NEW PORT RICHEY
Parent-child bonding through sports is often done through organized youth leagues. The Pinto family of New Port Richey, however, has had a different experience through the Elks Lodge Hoop Shoot competition.
Olivia Pinto found out about the annual event through her school where a competition was held to find the best free-throw shooters the school had to offer.
"We did fourth- and fifth-graders, and I won," the 10-year-old said. "I was a little freaked out at the first round of the Hoop Shoot because there are all these people there watching you and they aren't allowed to make any noise. It's pretty intense."
Basketball is a big part of the Pinto household. Olivia's older sister Celeste, 13, plays for River Ridge Middle School and it's not uncommon to see the sisters out in the driveway playing against each other or working on fundamentals with their dad.
"My dad teaches me a lot of the basics," Olivia said. "We practiced a lot at the park and in the driveway on shooting free throws before this competition. I think basketball has brought all of us closer together."
For their father, Sgt. Kurt Pinto of the Pasco County Sheriff's Office, the game gives him another way to bond with his daughters.
"It's good to spend time with them and teach them," Kurt said. "With her being so tall (Olivia is 5 feet 5), basketball just makes sense and it's something that I can help with as someone who grew up playing sports. Things like this Elks competition are a lot of fun."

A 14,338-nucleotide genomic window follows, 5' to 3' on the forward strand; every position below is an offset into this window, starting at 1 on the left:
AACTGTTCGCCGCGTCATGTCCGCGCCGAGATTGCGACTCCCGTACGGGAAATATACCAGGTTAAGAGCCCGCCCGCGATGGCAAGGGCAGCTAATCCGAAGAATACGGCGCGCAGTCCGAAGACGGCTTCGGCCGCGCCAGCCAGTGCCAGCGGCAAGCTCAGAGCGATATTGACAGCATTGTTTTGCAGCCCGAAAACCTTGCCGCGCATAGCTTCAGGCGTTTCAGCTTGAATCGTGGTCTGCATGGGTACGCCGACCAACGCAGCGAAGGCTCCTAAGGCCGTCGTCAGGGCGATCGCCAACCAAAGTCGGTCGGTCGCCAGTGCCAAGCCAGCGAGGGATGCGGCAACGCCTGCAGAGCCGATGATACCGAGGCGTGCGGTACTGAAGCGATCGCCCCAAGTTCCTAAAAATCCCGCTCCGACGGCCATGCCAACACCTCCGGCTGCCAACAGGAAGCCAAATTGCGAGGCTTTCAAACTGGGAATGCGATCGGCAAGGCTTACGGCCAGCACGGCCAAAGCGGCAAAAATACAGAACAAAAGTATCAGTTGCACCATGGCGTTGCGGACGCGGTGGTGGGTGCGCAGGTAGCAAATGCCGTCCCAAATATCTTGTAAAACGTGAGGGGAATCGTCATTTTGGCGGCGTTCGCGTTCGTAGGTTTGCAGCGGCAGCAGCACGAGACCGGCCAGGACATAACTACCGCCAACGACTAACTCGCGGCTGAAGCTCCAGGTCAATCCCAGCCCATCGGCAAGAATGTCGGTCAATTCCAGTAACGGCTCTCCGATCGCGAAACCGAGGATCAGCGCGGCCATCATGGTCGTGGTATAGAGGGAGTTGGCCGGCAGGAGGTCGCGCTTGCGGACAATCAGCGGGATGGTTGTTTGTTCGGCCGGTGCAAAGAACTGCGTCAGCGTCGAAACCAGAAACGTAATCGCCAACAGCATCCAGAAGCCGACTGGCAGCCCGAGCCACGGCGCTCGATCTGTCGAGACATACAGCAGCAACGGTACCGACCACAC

The Elks Hoop Shoot sees thousands of kids compete nationally for the opportunity to get into the Naismith Memorial Basketball Hall of Fame in Springfield, Mass. Though Olivia was knocked out of the state semi-final in Titusville, the Long Leaf Elementary fifth-grader sees herself coming back to the competition for a second go around.
"I was pretty disappointed that I didn't make it," Olivia said. "In the first round, I only got one out of 10. The second time you have to shoot 15 free throws, and I made eight. I think all the practice helped, but I just got nervous because of the crowd. I'm definitely going to do it again next year though."
Elks Hoop Shoot chairwoman Joanna Kudla sees several kids come through her lodge's competition each year and believes it's not possible for kids to succeed without the type of support from their parents that Olivia received.
"Over and over I see it," Kudla said. "Kids can't do it without the support of their parents. The competition builds the kids' confidence. They put things up on the board at their schools about what they're doing and we try to make it something that the kids can be proud of, but without the parents, it isn't the same."
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